When Philadelphia Inquirer syndicated columnist Trudy Rubin called on a young man to pose his question after her talk, "7 years, 4 months and counting: the Syrian Civil War" at the Church of St. Martin-in-the-Fields, Philadelphia on Saturday evening, she addressed him by name. In an interview afterward, M. Eisa, a Syrian refugee, who had been living with church Reverend Jarrett Kerbel, echoed what Rubin had concluded- that the presence of foreign forces from Russian, Turkey and Iran fighting in pursuit of their individual agendas bode very poorly for the civilian population remaining after millions of Syrians have fled. As Rubin put it, they are fighting over Syria's dying body. Rubin believes the United States missed an opportunity to militarily back non-Islamist rebel forces many years ago and a United Nations powerless against Russia's security council veto, has sealed Syria's fate. M Issai says he tempted fate in 2013 when he stayed amidst regular bombing by the Russian supported Assad regime of his Homs neighborhood in order to finish 9th grade exams. He then fled with his mother to Turkey via Lebanon, received a scholarship to attend Friends Select High School in Philadelphia in 2016 and now is bound for Bard College in upstate New York where he intends to study philosophy. Of friends and family, he has lost a lot. "I don't think there's a single household in Syria that hasn't suffered losses." Grandparents and aunts who remain are facing economic hardship and food shortages. Watch video interview of young Syrian refugee describing escaping bombings by his own government and taking refuge in Turkey and U.S. and the plight of his remaining countrymen and women and kin.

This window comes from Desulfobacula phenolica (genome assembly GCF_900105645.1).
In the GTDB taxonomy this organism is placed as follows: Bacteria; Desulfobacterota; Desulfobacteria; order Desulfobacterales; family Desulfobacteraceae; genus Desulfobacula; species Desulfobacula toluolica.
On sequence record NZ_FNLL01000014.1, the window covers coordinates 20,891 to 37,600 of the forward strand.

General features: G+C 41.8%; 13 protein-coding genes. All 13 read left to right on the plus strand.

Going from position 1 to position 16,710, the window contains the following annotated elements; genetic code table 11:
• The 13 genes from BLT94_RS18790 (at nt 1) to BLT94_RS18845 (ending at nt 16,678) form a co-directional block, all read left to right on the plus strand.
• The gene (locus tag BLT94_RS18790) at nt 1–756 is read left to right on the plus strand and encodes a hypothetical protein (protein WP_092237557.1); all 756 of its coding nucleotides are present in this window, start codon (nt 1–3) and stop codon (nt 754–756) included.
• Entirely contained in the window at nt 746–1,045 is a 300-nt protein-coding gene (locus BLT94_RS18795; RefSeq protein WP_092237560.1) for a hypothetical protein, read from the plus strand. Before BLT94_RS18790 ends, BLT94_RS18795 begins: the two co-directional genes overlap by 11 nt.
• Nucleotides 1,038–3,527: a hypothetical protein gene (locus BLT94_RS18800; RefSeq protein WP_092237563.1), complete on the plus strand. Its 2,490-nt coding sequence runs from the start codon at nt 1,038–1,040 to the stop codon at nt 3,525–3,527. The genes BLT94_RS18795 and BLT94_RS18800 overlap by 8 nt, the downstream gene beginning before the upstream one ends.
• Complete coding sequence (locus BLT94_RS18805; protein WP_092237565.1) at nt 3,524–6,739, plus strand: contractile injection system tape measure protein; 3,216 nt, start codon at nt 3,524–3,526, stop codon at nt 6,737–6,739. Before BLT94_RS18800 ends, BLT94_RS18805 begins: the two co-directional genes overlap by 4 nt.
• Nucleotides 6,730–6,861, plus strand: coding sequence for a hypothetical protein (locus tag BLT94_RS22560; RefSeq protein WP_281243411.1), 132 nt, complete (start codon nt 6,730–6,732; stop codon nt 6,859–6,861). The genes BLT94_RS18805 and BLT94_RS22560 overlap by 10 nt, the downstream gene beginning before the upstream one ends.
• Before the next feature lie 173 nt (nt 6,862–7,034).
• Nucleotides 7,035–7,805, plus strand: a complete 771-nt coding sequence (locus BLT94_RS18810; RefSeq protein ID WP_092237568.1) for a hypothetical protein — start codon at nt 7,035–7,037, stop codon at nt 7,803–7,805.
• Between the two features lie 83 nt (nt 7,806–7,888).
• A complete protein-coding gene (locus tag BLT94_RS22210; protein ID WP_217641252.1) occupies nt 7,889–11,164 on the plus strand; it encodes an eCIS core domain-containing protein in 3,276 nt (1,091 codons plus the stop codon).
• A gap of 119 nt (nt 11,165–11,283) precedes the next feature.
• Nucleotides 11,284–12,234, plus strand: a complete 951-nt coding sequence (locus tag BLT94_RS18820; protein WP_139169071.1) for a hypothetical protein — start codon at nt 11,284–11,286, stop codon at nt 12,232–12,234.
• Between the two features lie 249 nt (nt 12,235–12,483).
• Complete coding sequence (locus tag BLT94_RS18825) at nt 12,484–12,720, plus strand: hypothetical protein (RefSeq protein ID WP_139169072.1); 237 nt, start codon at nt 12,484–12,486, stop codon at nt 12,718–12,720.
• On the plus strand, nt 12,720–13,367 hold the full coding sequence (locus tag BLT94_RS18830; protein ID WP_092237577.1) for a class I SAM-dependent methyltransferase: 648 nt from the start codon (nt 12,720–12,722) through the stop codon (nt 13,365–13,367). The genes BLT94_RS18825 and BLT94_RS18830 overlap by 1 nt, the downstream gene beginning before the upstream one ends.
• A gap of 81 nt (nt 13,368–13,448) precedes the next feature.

Your correspondent, a reliably strident protester of former candidate – now President Donald Trump, signed an online petition earlier this year calling for Trump's impeachment. This past week I received an email invitation from Tom Steyer at "Need to Impeach" inviting me to "and [sic] impeachment party", space permitting. The invite didn’t explain at all what would happen at the party but I sniffed free food. Sure, I would "stand with Tom" as other emails asked me to do. Steyer turns out to be a billionaire former hedge fund manager turned born-again environmental activist and Democratic Party candidate funder and fundraiser. I adhere to the credo that “behind every great fortune is a crime,” so it didn’t take long to find an academic critique of hedge funds that concludes they provide no social value and while they provide returns on investments no better than average they do make some managers extraordinarily wealthy.
In a subsequent email we were instructed to arrive at the Liberty View Ballroom at the Independence Visitor Center in downtown Philadelphia with photo ID. We arrived. The other partygoers were mostly middle aged and white like us but much better dressed. We were ushered into a room with waiters walking about offering hors d'oeuvres and an open bar! I schmoozed and conducted some interviews
I engaged Paul Shrader, a tall man with an “impeach trump” t-shirt, the only one I spotted sporting political attire. He was an ATF-Explosives certified military man who felt it wasn’t appropriate to continue service in an administration where 130 people in leadership positions do not, according to him, have security clearances. Working with the enemy? he asked disbelievingly. That’s the number one thing you don’t do and that the administration has been doing.